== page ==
Learning outcomes

On successful completion of this unit, students should be able to:

LO1 - identify and demonstrate comprehension of some of the central problems and important theories concerning human nature and personhood (GA5);

LO2 - analyse and review key debates in philosophical anthropology, noting the ways in which the complexity, dignity and diversity of the human condition has been understood, and develop consistent positions in relation to them (GA1; GA4; GA8);

LO3 - demonstrate beginning skills in the clear, well-structured and well-referenced presentation of a philosophical argument, in formal oral and/or written contexts (GA5; GA9).

Graduate attributes

GA1 - demonstrate respect for the dignity of each individual and for human diversity

GA4 - think critically and reflectively 

GA5 - demonstrate values, knowledge, skills and attitudes appropriate to the discipline and/or profession 

GA8 - locate, organise, analyse, synthesise and evaluate information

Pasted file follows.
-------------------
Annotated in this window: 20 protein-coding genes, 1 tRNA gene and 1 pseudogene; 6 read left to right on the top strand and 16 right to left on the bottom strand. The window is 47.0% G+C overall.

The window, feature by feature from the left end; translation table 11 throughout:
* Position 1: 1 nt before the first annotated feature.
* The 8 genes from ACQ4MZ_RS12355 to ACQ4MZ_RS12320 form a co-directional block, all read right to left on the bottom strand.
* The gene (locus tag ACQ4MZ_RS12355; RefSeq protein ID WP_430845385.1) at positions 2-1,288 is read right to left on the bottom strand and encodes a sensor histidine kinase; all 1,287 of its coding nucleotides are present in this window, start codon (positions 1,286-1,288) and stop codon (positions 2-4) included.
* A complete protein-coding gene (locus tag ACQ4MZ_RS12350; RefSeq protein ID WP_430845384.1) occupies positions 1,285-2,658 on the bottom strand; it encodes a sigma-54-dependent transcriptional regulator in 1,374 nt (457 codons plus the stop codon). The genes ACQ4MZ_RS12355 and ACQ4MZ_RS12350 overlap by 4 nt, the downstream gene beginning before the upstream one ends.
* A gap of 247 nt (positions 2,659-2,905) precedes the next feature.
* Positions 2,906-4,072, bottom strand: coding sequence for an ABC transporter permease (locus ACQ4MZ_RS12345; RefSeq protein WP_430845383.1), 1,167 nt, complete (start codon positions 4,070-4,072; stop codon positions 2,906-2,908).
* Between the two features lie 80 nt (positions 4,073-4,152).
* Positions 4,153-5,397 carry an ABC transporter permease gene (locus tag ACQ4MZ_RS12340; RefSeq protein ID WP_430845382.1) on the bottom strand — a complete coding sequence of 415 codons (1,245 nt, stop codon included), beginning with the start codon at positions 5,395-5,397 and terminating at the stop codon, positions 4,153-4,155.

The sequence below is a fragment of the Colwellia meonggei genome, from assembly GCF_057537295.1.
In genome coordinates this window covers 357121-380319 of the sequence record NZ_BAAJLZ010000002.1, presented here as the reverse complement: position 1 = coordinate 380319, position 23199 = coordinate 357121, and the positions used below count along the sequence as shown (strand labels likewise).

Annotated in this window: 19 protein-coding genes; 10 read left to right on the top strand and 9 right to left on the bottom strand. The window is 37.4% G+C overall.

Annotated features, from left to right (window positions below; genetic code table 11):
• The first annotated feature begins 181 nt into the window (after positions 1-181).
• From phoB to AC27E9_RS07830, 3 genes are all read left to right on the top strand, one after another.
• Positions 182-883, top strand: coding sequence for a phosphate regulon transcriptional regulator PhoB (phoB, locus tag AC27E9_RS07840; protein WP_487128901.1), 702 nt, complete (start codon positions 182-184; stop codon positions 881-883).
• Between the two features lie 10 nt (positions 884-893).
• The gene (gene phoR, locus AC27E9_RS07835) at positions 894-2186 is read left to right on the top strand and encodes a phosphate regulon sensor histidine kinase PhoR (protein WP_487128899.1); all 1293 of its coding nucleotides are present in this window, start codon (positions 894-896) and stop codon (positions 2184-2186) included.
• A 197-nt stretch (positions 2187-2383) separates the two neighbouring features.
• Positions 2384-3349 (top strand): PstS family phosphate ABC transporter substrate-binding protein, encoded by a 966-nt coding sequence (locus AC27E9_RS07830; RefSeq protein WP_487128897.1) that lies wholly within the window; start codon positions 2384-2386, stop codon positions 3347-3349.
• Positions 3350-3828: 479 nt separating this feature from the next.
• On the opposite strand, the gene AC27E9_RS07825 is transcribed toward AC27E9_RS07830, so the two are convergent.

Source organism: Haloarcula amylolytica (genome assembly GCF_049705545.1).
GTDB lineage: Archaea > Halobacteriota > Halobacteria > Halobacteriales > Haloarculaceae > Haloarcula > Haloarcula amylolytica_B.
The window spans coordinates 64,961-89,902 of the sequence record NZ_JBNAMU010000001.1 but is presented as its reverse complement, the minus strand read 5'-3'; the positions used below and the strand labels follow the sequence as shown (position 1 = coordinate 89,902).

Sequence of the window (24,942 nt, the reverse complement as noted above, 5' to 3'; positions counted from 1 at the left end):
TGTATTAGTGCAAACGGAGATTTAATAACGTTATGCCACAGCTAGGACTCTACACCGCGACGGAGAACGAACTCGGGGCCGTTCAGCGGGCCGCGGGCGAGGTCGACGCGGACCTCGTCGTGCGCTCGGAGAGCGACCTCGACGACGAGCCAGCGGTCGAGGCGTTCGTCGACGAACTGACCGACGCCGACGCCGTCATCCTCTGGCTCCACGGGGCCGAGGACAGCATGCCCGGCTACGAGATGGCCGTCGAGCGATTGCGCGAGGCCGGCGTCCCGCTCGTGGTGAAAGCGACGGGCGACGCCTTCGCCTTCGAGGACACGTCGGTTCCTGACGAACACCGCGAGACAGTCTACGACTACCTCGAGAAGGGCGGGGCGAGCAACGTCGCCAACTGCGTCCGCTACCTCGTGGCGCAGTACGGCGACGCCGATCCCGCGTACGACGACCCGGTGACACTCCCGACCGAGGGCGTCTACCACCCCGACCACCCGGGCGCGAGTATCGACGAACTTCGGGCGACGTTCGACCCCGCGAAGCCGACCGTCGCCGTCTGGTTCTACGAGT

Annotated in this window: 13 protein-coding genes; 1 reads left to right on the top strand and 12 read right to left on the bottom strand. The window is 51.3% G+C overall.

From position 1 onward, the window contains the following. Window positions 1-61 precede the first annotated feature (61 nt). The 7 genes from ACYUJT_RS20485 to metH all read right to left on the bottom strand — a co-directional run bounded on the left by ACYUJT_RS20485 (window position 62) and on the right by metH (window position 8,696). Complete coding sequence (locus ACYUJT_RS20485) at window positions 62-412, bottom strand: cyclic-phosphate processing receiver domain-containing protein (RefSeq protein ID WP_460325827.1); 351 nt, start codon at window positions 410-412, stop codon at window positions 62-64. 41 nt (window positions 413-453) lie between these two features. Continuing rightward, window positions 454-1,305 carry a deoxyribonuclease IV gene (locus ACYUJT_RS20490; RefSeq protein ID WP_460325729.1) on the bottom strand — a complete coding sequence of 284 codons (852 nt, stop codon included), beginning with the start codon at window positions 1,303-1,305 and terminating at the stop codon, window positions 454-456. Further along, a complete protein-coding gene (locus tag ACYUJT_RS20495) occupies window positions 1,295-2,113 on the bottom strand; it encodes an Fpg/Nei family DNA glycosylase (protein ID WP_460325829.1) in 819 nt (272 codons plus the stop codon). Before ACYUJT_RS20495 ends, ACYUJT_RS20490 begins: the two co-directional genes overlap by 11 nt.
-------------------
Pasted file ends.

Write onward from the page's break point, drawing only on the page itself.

GA9 - demonstrate effective communication in oral and written English language and visual media 

Content

Topics will include:

  • Theories of mind, body and soul;
  • Understandings of personal identity and the ‘self’;
  • The social nature of being human, and the common good;
  • The meaning and extent of personal freedom;
  • The relationship between reason, emotion and knowledge;
  • The meaning of gender and sexuality
  • The human quest for meaning, value, and fulfilment;
  • The implications of human finitude & mortality.

Learning and teaching strategy and rationale